Dental implants are commonly used to replace a lost or damaged tooth in adults. There are many reasons a patient might lose a tooth, including fracturing a tooth to the point it can’t be repaired, gum disease that results in losing a tooth, or cavities that result in losing a tooth. Often times, the damage to the tooth causes pain for the patient, and that’s the primary reason for removing the tooth.
Think of your mouth and your teeth like a tightly packed bookshelf. If you take one book out of the row, all of the others start to shift around a bit. When a patient loses a tooth, it’s important to replace it in some way so that the other teeth don’t move around. Patients might also want to replace a tooth for cosmetic reasons, especially when it comes to visible front teeth that are damaged or lost. And, of course, there’s the functionality aspect of being able to chew as efficiently as possible.
What is a dental implant?
A dental implant involves attaching a metal post to your jaw bone and then attaching an artificial tooth or other prosthesis to those posts to create a permanent replacement for missing teeth. Dental implants are the most common way of replacing a tooth. It looks and feels like a natural tooth, and you can brush and floss it just like a natural tooth.
The implant procedure
Implant procedures are broken up into phases. It starts with placing the implant in the jaw bone and then allowing the jaw to heal before placing the tooth. It’s sort of like placing a fence post. Before you can actually attach the fence to the post, you have to let the concrete set up around it. That healing process can take up to three to six months for most patients. If the implant area is healed and feels solid enough, we can place a tooth at three months. If it’s not as stable as I want it to be, we’ll wait longer to place the tooth.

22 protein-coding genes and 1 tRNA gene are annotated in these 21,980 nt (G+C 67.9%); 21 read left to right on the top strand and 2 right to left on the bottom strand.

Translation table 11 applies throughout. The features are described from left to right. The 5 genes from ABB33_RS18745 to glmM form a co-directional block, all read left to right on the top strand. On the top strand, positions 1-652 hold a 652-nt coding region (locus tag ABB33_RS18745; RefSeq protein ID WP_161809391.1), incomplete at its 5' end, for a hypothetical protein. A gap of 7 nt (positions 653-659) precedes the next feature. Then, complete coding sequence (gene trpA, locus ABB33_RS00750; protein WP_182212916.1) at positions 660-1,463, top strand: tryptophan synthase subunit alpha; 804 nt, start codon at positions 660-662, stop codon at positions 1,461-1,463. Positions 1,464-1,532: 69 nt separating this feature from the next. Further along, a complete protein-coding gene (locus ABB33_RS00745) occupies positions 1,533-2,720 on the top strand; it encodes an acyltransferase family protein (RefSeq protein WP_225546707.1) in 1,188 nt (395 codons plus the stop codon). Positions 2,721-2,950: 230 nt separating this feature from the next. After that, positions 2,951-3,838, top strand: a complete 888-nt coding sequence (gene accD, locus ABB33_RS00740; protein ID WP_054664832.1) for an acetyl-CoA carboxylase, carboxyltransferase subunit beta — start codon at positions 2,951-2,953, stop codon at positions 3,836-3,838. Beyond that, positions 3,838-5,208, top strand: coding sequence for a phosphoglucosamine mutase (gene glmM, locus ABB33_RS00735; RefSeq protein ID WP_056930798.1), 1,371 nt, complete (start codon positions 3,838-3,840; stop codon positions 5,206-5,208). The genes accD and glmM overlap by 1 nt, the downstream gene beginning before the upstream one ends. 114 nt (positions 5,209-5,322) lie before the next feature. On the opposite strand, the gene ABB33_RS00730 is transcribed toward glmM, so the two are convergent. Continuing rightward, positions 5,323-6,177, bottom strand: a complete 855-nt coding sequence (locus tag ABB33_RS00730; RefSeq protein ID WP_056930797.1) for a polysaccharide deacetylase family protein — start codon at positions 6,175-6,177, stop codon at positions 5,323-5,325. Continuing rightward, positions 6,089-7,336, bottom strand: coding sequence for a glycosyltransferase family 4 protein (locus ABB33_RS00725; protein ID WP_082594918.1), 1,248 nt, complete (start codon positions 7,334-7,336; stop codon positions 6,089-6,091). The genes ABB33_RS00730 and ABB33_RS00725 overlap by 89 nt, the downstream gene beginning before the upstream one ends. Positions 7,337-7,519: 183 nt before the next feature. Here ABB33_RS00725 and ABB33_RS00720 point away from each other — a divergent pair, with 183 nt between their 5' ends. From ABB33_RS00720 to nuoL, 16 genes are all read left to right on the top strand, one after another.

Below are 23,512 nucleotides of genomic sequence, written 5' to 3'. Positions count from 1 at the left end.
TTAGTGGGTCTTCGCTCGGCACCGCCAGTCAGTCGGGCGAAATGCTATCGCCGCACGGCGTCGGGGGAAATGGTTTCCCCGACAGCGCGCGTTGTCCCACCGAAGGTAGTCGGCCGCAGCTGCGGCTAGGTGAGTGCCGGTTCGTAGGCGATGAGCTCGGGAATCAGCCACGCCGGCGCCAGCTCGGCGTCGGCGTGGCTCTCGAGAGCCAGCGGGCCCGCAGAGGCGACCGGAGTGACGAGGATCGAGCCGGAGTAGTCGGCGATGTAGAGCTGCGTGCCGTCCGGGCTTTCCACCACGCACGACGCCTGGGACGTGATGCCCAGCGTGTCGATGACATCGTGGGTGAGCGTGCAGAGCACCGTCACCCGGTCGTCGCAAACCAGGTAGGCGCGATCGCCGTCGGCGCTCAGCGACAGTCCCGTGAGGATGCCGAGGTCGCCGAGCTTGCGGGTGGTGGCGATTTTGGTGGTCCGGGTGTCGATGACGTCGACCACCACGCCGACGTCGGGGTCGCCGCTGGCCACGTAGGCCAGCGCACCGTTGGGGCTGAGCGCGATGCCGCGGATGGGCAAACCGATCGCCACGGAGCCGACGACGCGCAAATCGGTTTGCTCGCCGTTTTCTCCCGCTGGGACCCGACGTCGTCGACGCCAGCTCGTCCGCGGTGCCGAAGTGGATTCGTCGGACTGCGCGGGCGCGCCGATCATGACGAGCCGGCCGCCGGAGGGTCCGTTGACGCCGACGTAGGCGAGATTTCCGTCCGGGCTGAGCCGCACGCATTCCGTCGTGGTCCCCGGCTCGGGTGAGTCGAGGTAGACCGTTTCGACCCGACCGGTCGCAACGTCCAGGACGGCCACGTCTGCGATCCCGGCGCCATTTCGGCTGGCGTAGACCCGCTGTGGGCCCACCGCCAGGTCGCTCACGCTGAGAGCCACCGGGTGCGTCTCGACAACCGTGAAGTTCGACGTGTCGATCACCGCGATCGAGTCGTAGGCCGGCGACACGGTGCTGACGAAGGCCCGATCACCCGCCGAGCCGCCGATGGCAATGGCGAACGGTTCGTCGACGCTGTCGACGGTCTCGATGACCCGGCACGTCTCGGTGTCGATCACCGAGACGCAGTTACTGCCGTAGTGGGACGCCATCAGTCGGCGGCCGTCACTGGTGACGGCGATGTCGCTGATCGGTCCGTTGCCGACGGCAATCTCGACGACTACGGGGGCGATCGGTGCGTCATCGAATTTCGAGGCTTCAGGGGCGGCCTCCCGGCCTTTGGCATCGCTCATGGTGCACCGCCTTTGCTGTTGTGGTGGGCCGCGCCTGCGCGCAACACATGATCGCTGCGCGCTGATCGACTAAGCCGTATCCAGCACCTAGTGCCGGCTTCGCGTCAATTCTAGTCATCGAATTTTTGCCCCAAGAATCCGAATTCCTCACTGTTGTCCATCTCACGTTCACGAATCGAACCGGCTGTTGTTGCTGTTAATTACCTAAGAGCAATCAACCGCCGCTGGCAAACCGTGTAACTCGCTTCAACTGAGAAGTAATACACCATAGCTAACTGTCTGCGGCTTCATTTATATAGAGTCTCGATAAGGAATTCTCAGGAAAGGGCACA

Are dental implants painful?
One of the common questions asked about dental implants is whether or not they are painful. From our experience, most patients have little to no pain following implant placement. The majority of patients are able to manage their pain with over the counter pain medication when necessary.
It all depends on the extent of the procedure though. Some are more simple than others. If a patient is in pain following the procedure, we can prescribe a stronger pain medication for a short period of time.
What do dental implants cost?
As with any dental procedure, the total out-of-pocket cost will vary depending on your insurance plan. Most insurances cover at least a portion of the implant surgery, as well as the abutment and crown that make up the new tooth.
If paying cash for a single tooth implant, the total cost to the patient would be about $3,800 for the full implant process. Additional implants or having dentures attached to an implant increases the cost. The final cost varies a bit from patient to patient depending on their specific case. Payment is due in full at the time of service, though our office does accept CareCredit healthcare financing. If approved, you can pay the cost over 12 months with no interest.
Are implants better than dentures?
Personally, I think implants are better than dentures. I’ve seen a lot of patients who really dislike their dentures, often because they never feel fully confident in them. You can, however, attach dentures to implants. The dentures snap on, and that really helps stabilize them and prevent them from coming out while you’re eating, laughing, or going about your normal day. It’s easier to chew with dentures attached to an implant as well.
Still, anything you take out of your mouth is going to be less efficient and effective than something permanent like an implant. Implants are the standard for replacing teeth now. While we also have better options for repairing damaged teeth, there are many patients who lose multiple teeth as adults for one reason or another. Using an implant bridge on top and bottom is going to be as close as possible to their natural teeth, which is why I believe implants are the better option.